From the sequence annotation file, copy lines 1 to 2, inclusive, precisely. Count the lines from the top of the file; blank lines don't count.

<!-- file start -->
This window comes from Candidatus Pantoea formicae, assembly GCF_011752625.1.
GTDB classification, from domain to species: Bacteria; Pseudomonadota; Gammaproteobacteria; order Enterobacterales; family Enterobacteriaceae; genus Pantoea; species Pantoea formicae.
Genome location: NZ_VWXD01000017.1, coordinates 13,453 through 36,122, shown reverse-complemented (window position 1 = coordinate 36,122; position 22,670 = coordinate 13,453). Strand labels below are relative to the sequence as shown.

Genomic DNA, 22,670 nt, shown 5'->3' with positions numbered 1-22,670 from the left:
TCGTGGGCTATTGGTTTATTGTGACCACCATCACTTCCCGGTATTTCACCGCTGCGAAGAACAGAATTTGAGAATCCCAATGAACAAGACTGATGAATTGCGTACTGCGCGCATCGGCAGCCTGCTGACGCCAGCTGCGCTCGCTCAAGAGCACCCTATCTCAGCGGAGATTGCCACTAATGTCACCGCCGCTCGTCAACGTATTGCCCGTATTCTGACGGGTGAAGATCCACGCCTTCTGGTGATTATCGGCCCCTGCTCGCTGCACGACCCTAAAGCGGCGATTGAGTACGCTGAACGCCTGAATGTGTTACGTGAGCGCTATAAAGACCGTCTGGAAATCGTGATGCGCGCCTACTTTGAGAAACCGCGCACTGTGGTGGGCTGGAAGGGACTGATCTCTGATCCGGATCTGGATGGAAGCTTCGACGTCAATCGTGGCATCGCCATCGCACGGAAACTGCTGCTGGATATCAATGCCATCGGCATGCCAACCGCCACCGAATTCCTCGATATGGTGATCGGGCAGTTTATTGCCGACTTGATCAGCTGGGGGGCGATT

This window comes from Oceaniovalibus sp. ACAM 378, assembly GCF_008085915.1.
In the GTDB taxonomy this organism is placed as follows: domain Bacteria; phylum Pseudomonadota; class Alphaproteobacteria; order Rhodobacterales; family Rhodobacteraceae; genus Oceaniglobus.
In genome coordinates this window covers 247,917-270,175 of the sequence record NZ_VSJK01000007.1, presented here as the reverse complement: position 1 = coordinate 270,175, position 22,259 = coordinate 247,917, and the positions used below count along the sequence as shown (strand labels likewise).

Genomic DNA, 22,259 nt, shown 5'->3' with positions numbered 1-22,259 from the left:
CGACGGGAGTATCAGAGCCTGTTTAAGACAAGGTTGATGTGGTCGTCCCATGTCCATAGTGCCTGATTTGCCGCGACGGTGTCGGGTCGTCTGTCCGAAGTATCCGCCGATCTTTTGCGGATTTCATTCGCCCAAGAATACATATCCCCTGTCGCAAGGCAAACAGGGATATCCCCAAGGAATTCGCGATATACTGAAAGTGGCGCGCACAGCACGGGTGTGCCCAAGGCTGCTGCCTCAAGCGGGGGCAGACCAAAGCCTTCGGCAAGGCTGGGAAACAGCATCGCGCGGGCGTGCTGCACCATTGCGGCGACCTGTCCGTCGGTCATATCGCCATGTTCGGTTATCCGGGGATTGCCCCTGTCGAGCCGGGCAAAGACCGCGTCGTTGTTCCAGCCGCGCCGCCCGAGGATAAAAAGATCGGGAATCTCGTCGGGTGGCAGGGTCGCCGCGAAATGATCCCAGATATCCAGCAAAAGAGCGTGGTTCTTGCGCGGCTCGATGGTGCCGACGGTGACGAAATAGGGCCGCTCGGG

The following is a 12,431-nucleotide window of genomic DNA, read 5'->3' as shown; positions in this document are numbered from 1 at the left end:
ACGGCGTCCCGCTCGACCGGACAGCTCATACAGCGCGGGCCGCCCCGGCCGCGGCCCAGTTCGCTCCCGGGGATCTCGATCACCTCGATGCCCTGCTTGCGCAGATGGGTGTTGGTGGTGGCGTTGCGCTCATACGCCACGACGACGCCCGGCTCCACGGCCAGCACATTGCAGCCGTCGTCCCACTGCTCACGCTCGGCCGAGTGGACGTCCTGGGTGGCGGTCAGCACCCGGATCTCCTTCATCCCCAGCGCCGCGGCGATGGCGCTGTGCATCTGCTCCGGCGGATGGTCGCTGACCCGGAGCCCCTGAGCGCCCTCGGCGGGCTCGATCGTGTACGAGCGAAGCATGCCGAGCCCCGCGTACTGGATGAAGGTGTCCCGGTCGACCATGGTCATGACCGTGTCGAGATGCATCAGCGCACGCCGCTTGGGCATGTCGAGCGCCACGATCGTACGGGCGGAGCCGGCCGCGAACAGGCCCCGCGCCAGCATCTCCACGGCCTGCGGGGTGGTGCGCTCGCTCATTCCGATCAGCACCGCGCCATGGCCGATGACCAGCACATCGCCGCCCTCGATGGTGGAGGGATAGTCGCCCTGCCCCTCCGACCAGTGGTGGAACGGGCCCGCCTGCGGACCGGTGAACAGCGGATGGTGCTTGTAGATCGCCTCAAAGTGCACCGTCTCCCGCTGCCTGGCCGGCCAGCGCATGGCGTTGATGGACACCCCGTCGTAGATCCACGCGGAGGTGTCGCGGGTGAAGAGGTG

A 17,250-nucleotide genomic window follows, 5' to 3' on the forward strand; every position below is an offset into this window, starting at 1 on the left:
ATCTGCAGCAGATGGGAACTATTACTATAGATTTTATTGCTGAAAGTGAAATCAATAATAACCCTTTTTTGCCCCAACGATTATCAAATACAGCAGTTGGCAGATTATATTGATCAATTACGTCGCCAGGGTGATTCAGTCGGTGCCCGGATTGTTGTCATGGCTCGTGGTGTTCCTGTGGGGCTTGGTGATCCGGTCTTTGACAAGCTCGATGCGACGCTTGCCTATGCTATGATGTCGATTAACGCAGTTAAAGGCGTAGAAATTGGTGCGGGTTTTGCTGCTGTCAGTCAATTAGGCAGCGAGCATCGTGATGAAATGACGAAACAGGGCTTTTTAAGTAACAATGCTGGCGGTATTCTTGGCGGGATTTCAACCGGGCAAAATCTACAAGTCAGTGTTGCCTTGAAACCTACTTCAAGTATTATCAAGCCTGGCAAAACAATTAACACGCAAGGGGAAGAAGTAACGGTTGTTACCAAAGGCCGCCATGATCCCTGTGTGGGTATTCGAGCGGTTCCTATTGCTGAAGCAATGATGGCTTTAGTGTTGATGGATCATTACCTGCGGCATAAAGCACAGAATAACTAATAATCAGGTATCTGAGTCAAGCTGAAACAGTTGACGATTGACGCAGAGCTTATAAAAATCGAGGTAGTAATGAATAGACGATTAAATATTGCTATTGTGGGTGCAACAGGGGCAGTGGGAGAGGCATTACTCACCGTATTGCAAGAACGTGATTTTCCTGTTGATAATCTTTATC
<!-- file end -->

This window comes from Candidatus Pantoea formicae, assembly GCF_011752625.1.
GTDB classification, from domain to species: Bacteria; Pseudomonadota; Gammaproteobacteria; order Enterobacterales; family Enterobacteriaceae; genus Pantoea; species Pantoea formicae.